Spokesman: I started the briefing with that, so I can give you what I said later. Yes, sir?
Question: Thank you. Yeah, just a follow up on Yemen. I mean, we know that the Saudi Arabians' Coalition has apologized that it did that killing of the Yemeni children by mistake and that of course, they also admitted not they didn't admit, but there were American bombs used. The United States itself has said Saudi Arabia should be given pass. Does the Secretary General has anything to say about this?
Spokesman: Look, we've seen the decision taken by the findings of the investigation that the Coalition issued regarding those airstrikes on 9 August of this year, which, as you know, killed civilians and especially children. I think the pictures that we saw were heart-breaking, to say the least. I think we welcome the decision by the announcement by the Coalition to enhance its Rules of Engagement on how to protect civilians and stress the need for all parties to take effective measures to ensure accountability for past violations and to prevent potential future violations of international humanitarian law.
Question: But but the thing is, if you if you remember, like a year ago, it was determined there were crimes against crime against humanity was being committed in this case of Yemen, especially in the killing of children. But that thing has they gave a pass to Saudi Arabia at that time.
Spokesman: Who gave a pass?
Question: The Sec the previous administration, Mr. Ban Ki-moon.
Spokesman: I think I would refer you to the most recent report on Children and Armed Conflict, which I think speaks for itself.
Question: Stephane, can we have any up do we have any update regarding the future of the negotiations regarding Cyprus as
Spokesman: No, I mean, you know, the consultations are continuing. I think we've we have flagged Ms. Jane Holl Lute's discussions when they happen and the when we have something to announce a bit more concrete, we shall. Yes, and then we'll go to Brenden.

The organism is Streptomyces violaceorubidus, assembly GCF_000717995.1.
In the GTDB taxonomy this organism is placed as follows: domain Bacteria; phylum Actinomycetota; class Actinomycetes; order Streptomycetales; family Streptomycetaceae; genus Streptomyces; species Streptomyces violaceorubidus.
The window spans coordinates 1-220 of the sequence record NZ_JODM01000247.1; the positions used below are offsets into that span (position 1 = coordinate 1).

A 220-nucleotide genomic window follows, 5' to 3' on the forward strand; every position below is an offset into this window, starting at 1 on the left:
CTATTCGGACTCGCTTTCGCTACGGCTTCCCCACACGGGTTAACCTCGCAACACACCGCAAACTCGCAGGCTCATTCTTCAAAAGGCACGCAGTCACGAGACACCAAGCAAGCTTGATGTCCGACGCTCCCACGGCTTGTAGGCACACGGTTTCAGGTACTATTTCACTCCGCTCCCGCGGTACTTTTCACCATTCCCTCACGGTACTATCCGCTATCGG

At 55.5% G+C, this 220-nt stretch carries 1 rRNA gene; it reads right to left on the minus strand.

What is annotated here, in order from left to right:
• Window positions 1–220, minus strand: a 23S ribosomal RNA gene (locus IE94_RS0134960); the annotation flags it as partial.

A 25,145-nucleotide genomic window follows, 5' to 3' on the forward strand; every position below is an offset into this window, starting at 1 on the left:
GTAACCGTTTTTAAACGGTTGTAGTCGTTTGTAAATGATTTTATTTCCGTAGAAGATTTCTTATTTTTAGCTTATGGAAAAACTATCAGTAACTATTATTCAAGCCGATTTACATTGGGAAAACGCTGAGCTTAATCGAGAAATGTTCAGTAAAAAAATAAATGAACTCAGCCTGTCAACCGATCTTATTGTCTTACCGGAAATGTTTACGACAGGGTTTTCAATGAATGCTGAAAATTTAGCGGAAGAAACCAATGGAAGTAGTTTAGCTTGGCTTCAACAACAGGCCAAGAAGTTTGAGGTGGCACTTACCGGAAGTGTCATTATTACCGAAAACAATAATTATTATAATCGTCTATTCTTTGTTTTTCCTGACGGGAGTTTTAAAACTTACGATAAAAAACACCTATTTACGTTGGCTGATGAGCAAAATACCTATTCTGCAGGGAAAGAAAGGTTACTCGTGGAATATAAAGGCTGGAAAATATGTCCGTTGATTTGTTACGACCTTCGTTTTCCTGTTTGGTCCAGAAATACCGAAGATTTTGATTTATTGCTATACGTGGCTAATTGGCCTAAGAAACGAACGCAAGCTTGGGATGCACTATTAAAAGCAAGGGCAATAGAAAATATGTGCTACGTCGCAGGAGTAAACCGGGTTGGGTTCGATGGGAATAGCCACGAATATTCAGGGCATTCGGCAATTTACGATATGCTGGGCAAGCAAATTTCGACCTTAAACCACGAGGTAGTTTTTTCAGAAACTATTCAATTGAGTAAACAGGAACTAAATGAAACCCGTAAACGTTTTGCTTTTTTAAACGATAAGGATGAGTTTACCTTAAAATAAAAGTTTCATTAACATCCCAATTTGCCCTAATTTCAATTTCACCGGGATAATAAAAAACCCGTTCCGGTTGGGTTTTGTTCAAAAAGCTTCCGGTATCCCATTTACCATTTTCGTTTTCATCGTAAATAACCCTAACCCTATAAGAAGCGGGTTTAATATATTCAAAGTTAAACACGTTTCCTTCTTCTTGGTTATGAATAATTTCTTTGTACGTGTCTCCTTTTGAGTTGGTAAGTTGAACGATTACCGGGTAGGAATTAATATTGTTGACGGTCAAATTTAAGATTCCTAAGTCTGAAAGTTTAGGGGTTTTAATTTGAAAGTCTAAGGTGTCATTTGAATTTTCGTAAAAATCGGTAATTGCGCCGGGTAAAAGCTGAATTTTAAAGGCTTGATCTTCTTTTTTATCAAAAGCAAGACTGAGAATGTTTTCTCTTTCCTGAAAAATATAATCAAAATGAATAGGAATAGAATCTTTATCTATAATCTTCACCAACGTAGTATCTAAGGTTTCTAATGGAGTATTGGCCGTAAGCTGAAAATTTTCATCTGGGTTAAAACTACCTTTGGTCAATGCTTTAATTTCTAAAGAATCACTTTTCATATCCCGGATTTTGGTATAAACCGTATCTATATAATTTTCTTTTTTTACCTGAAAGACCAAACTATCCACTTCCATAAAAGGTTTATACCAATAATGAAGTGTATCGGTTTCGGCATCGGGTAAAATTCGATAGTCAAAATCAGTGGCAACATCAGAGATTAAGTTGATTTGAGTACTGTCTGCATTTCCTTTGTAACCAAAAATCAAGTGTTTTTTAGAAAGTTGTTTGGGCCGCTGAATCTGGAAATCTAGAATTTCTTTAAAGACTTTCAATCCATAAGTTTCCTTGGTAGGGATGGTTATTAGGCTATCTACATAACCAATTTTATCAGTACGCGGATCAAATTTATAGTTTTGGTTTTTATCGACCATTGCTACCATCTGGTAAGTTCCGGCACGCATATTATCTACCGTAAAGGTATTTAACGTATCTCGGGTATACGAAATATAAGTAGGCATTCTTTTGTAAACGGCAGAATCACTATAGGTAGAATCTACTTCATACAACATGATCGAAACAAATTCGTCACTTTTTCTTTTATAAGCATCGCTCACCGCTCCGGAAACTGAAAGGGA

Question: Mr. de Mistura is holding another round of talks in Geneva right now, as you mentioned. Do you think this might lead to defusing an attack on Idleb, or the attack seems imminent and it's a big more than 3 million civilians live in Idleb.
Spokesman: Everything is connected one way or another. The talks that he's holding are a follow up on the constitutional committees as he has described the upcoming talks as a moment of truth. I think Mr. de Mistura and Jan Egeland, his adviser on humanitarian issues, I think, gave a very impassioned briefing to the press a few hours ago. As you know, the situation is critical. The potential of major humanitarian catastrophe is very great. His appeal was for the Russian and the Turkish leaders to speak directly. His appeal was for all those who have influence on armed groups, armed opposition groups, in Syria to use that influence in order to avoid fighting, to avoid civilians being used as human shields, to avoid civilians being targeted, to avoid civilians being in the crosshairs. We are on high alert. Our humanitarian colleagues are on high alert. Mr. de Mistura is working the phones in whatever way he can, but, ultimately, the responsibility is to the parties who are involved in this conflict and all those who have influence to the parties who are involved in the conflict. Ultimate responsibility is on those who have the finger on the trigger to ensure that civilians are spared. Okay, Evelyn, and then we will go to Brenden [Varma].
Question: Yeah, in Idleb, has there been any sign that chemical weapons are being used? I know they've been warned not to do it.
Spokesman: We have nothing we have no reports on that end. Mr. Varma, happy Tuesday.
Source: United Nation